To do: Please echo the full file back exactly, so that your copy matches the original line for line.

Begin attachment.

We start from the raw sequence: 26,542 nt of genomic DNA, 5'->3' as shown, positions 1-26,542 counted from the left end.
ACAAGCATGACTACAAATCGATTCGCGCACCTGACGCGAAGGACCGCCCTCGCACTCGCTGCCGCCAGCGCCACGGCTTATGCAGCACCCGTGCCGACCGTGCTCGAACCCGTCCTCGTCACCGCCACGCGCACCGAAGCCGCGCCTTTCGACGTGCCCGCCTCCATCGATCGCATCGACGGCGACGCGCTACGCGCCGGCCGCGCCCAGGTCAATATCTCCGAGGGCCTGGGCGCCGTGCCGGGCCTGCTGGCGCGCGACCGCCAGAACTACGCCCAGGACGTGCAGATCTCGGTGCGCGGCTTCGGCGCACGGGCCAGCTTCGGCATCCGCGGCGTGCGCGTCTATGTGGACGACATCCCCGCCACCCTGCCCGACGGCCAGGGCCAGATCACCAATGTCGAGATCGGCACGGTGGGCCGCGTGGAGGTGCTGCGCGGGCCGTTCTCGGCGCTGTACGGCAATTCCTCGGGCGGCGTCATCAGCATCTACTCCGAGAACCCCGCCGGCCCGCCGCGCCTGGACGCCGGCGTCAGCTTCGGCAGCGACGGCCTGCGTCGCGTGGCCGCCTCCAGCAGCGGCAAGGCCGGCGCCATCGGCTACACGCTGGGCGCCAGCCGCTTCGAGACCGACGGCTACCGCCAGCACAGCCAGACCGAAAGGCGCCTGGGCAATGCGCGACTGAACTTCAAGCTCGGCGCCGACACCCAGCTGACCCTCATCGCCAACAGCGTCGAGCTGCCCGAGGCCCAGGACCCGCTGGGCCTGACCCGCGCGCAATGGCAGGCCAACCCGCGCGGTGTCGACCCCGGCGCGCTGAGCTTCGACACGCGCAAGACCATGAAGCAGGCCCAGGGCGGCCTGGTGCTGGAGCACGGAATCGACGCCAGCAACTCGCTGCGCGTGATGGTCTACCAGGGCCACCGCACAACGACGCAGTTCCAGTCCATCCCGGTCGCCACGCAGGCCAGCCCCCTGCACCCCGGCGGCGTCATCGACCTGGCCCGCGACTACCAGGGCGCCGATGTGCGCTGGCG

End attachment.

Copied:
We start from the raw sequence: 26,542 nt of genomic DNA, 5'->3' as shown, positions 1-26,542 counted from the left end.
ACAAGCATGACTACAAATCGATTCGCGCACCTGACGCGAAGGACCGCCCTCGCACTCGCTGCCGCCAGCGCCACGGCTTATGCAGCACCCGTGCCGACCGTGCTCGAACCCGTCCTCGTCACCGCCACGCGCACCGAAGCCGCGCCTTTCGACGTGCCCGCCTCCATCGATCGCATCGACGGCGACGCGCTACGCGCCGGCCGCGCCCAGGTCAATATCTCCGAGGGCCTGGGCGCCGTGCCGGGCCTGCTGGCGCGCGACCGCCAGAACTACGCCCAGGACGTGCAGATCTCGGTGCGCGGCTTCGGCGCACGGGCCAGCTTCGGCATCCGCGGCGTGCGCGTCTATGTGGACGACATCCCCGCCACCCTGCCCGACGGCCAGGGCCAGATCACCAATGTCGAGATCGGCACGGTGGGCCGCGTGGAGGTGCTGCGCGGGCCGTTCTCGGCGCTGTACGGCAATTCCTCGGGCGGCGTCATCAGCATCTACTCCGAGAACCCCGCCGGCCCGCCGCGCCTGGACGCCGGCGTCAGCTTCGGCAGCGACGGCCTGCGTCGCGTGGCCGCCTCCAGCAGCGGCAAGGCCGGCGCCATCGGCTACACGCTGGGCGCCAGCCGCTTCGAGACCGACGGCTACCGCCAGCACAGCCAGACCGAAAGGCGCCTGGGCAATGCGCGACTGAACTTCAAGCTCGGCGCCGACACCCAGCTGACCCTCATCGCCAACAGCGTCGAGCTGCCCGAGGCCCAGGACCCGCTGGGCCTGACCCGCGCGCAATGGCAGGCCAACCCGCGCGGTGTCGACCCCGGCGCGCTGAGCTTCGACACGCGCAAGACCATGAAGCAGGCCCAGGGCGGCCTGGTGCTGGAGCACGGAATCGACGCCAGCAACTCGCTGCGCGTGATGGTCTACCAGGGCCACCGCACAACGACGCAGTTCCAGTCCATCCCGGTCGCCACGCAGGCCAGCCCCCTGCACCCCGGCGGCGTCATCGACCTGGCCCGCGACTACCAGGGCGCCGATGTGCGCTGGCG